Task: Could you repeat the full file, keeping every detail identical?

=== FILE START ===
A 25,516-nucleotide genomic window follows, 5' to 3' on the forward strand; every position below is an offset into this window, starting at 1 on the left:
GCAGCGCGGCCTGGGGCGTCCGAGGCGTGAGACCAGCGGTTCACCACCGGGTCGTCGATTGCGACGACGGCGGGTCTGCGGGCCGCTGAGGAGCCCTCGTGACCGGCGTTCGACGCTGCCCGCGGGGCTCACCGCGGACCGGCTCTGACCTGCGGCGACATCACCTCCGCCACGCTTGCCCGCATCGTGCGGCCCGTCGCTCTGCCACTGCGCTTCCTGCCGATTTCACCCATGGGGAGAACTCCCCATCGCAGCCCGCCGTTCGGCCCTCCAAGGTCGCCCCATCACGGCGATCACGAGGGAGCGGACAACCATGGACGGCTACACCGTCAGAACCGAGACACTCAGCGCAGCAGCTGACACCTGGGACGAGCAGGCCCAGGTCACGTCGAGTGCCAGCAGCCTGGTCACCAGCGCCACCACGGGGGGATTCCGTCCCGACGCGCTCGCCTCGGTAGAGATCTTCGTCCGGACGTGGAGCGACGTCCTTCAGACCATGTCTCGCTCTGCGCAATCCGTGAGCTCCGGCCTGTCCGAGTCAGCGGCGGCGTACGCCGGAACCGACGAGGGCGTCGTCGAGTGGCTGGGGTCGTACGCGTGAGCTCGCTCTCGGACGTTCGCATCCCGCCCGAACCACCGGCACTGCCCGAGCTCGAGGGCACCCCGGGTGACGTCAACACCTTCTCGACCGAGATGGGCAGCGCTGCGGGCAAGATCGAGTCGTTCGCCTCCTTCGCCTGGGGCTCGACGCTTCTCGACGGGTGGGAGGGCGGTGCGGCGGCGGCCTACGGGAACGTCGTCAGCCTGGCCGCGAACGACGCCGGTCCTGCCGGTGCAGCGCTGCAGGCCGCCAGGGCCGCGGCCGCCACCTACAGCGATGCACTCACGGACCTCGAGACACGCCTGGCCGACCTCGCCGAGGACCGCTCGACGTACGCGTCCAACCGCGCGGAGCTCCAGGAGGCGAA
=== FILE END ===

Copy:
A 25,516-nucleotide genomic window follows, 5' to 3' on the forward strand; every position below is an offset into this window, starting at 1 on the left:
GCAGCGCGGCCTGGGGCGTCCGAGGCGTGAGACCAGCGGTTCACCACCGGGTCGTCGATTGCGACGACGGCGGGTCTGCGGGCCGCTGAGGAGCCCTCGTGACCGGCGTTCGACGCTGCCCGCGGGGCTCACCGCGGACCGGCTCTGACCTGCGGCGACATCACCTCCGCCACGCTTGCCCGCATCGTGCGGCCCGTCGCTCTGCCACTGCGCTTCCTGCCGATTTCACCCATGGGGAGAACTCCCCATCGCAGCCCGCCGTTCGGCCCTCCAAGGTCGCCCCATCACGGCGATCACGAGGGAGCGGACAACCATGGACGGCTACACCGTCAGAACCGAGACACTCAGCGCAGCAGCTGACACCTGGGACGAGCAGGCCCAGGTCACGTCGAGTGCCAGCAGCCTGGTCACCAGCGCCACCACGGGGGGATTCCGTCCCGACGCGCTCGCCTCGGTAGAGATCTTCGTCCGGACGTGGAGCGACGTCCTTCAGACCATGTCTCGCTCTGCGCAATCCGTGAGCTCCGGCCTGTCCGAGTCAGCGGCGGCGTACGCCGGAACCGACGAGGGCGTCGTCGAGTGGCTGGGGTCGTACGCGTGAGCTCGCTCTCGGACGTTCGCATCCCGCCCGAACCACCGGCACTGCCCGAGCTCGAGGGCACCCCGGGTGACGTCAACACCTTCTCGACCGAGATGGGCAGCGCTGCGGGCAAGATCGAGTCGTTCGCCTCCTTCGCCTGGGGCTCGACGCTTCTCGACGGGTGGGAGGGCGGTGCGGCGGCGGCCTACGGGAACGTCGTCAGCCTGGCCGCGAACGACGCCGGTCCTGCCGGTGCAGCGCTGCAGGCCGCCAGGGCCGCGGCCGCCACCTACAGCGATGCACTCACGGACCTCGAGACACGCCTGGCCGACCTCGCCGAGGACCGCTCGACGTACGCGTCCAACCGCGCGGAGCTCCAGGAGGCGAA